12. de Complete . Preface Page i 1 2 Preface 3 The gap between the best software engineering practice 4 and the average practice is very wide—perhaps wider than in 5 any other engineering discipline. A tool that disseminates 6 good practice would be important. 7 —Fred Brooks 8 MY PRIMARY CONCERN IN WRITING this book has been to narrow the gap 9 between the knowledge of industry gurus and professors on the one hand and 0 common commercial practice on the other. Many powerful programming 1 techniques hide in journals and academic papers for years before trickling down 2 to the programming public. 3 Although leading-edge software-development practice has advanced rapidly in 4 recent years, common practice hasn’t. Many programs are still buggy, late, and 5 over budget, and many fail to satisfy the needs of their users. Researchers in both 6 the software industry and academic settings have discovered effective practices 7 that eliminate most of the programming problems that were prevalent in the 8 nineties. Because these practices aren’t often reported outside the pages of highly 9 specialized technical journals, however, most programming organizations aren’t 0 yet using them in the nineties. Studies have found that it typically takes 5 to 15 1 years or more for a research development to make its way into commercial 2 practice (Raghavan and Chand 1989, Rogers 1995, Parnas 1999). This handbook 3 shortcuts the process, making key discoveries available to the average 4 programmer now. 5 Who Should Read This Book? 6 The research and programming experience collected in this handbook will help 7 you to create higher-quality software and to do your work more quickly and with 8 fewer problems. This book will give you insight into why you’ve had problems 9 in the past and will show you how to avoid problems in the future. The 0 programming practices described here will help you keep big projects under 1 control and help you maintain and modify software successfully as the demands 2 of your projects change.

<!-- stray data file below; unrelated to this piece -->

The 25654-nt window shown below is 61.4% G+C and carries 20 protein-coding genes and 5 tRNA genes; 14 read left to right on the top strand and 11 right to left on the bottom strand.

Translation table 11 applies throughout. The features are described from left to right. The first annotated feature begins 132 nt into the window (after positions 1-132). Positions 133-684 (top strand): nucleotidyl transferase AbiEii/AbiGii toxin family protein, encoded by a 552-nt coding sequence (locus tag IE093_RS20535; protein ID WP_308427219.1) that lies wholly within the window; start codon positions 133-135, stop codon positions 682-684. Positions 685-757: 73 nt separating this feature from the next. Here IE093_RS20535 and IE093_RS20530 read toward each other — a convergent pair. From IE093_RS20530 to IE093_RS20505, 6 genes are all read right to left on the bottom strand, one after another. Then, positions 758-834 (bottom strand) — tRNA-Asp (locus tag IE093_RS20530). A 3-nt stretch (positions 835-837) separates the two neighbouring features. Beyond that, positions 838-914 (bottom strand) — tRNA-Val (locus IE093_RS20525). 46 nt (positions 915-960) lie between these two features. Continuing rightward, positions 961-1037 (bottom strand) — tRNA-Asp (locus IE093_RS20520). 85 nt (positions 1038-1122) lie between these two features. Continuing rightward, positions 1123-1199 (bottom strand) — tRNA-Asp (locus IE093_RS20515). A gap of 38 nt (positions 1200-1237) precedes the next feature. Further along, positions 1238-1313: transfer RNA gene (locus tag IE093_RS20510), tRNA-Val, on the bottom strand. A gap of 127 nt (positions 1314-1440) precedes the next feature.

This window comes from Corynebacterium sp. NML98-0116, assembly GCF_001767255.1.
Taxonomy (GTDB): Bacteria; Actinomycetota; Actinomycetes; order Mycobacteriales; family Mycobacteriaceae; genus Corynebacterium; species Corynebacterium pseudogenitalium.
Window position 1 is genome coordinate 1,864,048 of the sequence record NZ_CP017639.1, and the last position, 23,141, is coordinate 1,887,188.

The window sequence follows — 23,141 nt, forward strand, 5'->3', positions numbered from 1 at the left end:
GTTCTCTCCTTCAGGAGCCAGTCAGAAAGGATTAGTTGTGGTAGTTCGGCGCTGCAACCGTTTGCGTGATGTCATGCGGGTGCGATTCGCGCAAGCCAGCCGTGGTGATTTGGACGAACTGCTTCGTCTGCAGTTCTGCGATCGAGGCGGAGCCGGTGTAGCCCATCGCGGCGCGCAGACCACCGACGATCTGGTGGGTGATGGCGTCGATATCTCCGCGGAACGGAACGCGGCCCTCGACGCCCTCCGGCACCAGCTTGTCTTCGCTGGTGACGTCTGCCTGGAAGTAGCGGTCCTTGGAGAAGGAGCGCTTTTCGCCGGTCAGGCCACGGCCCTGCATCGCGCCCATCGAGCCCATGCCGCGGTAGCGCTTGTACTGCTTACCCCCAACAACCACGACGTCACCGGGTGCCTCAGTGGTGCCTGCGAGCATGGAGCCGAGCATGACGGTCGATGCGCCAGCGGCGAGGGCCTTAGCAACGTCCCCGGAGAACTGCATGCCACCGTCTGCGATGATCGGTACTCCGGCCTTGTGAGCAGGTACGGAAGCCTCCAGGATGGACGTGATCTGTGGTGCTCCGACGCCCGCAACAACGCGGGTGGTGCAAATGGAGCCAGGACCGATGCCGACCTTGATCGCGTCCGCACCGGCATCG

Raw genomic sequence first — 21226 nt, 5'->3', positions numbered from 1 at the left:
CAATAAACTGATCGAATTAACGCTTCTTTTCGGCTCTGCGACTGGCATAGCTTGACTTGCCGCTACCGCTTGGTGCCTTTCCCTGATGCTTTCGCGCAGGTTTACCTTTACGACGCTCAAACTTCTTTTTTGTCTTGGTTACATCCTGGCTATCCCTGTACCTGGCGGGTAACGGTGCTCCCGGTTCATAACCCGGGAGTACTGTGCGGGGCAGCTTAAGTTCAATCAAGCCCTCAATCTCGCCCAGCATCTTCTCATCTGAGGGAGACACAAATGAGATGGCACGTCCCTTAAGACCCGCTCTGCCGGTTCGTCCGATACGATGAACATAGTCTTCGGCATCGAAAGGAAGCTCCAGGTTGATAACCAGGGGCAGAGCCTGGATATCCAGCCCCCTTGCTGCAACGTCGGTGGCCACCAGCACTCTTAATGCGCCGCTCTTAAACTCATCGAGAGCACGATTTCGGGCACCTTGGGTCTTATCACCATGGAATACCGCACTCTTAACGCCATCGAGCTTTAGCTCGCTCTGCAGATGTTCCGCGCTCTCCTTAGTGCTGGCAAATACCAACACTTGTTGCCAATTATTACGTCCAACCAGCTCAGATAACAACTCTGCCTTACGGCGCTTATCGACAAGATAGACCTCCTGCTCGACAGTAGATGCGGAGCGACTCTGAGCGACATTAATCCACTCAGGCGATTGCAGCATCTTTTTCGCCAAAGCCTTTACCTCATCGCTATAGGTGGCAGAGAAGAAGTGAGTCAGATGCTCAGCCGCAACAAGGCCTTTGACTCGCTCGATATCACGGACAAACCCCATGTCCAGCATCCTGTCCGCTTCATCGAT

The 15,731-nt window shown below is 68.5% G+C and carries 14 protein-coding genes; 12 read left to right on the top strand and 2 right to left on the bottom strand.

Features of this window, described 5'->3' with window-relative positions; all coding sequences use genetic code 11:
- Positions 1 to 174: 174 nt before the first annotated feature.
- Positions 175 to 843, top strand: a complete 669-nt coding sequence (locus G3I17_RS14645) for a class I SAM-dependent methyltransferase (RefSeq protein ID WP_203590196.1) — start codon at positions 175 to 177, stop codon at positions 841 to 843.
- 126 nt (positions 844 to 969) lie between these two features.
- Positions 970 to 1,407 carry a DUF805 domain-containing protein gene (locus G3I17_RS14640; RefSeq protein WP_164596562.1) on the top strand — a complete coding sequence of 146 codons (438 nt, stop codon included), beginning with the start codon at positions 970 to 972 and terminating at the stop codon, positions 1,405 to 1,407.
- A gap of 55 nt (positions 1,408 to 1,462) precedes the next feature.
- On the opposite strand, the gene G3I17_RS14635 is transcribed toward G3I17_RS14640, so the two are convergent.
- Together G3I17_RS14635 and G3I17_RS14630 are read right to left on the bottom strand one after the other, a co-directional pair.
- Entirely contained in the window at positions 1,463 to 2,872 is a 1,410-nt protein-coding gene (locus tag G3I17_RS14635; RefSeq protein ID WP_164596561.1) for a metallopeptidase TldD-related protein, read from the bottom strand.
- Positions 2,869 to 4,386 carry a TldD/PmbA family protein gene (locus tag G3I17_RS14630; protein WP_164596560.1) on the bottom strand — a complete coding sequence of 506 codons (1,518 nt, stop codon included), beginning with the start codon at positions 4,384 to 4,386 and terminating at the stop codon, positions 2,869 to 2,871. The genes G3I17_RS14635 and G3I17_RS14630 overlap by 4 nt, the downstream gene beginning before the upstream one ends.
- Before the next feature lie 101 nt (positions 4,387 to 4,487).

13. de Complete . Preface Page ii 3 Experienced Programmers 4 This handbook serves experienced programmers who want a comprehensive, 5 easy-to-use guide to software development. Because this book focuses on 6 construction, the most familiar part of the software lifecycle, it makes powerful 7 software development techniques understandable to self-taught programmers as 8 well as to programmers with formal training. 9 Self-Taught Programmers 0 If you haven’t had much formal training, you’re in good company. About 50,000 1 new programmers enter the profession each year (BLS 2002), but only about 2 35,000 software-related degrees are awarded each year (NCES 2002). From 3 these figures it’s a short hop to the conclusion that most programmers don’t 4 receive a formal education in software development. Many self-taught 5 programmers are found in the emerging group of professionals—engineers, 6 accountants, teachers, scientists, and small-business owners—who program as 7 part of their jobs but who do not necessarily view themselves as programmers. 8 Regardless of the extent of your programming education, this handbook can give 9 you insight into effective programming practices. 0 Students 1 The counterpoint to the programmer with experience but little formal training is 2 the fresh college graduate. The recent graduate is often rich in theoretical 3 knowledge but poor in the practical know-how that goes into building production 4 programs. The practical lore of good coding is often passed down slowly in the 5 ritualistic tribal dances of software architects, project leads, analysts, and more- 6 experienced programmers. Even more often, it’s the product of the individual 7 programmer’s trials and errors. This book is an alternative to the slow workings 8 of the traditional intellectual potlatch. It pulls together the helpful tips and 9 effective development strategies previously available mainly by hunting and 0 gathering from other people’s experience. It’s a hand up for the student making 1 the transition from an academic environment to a professional one. 2 Where Else Can You Find This Information? 3 This book synthesizes construction techniques from a variety of sources. In 4 addition to being widely scattered, much of the accumulated wisdom about 5 construction has reside outside written sources for years (Hildebrand 1989, 6 McConnell 1997a). There is nothing mysterious about the effective, high- 7 powered programming techniques used by expert programmers. In the day-to- 8 day rush of grinding out the latest project, however, few experts take the time to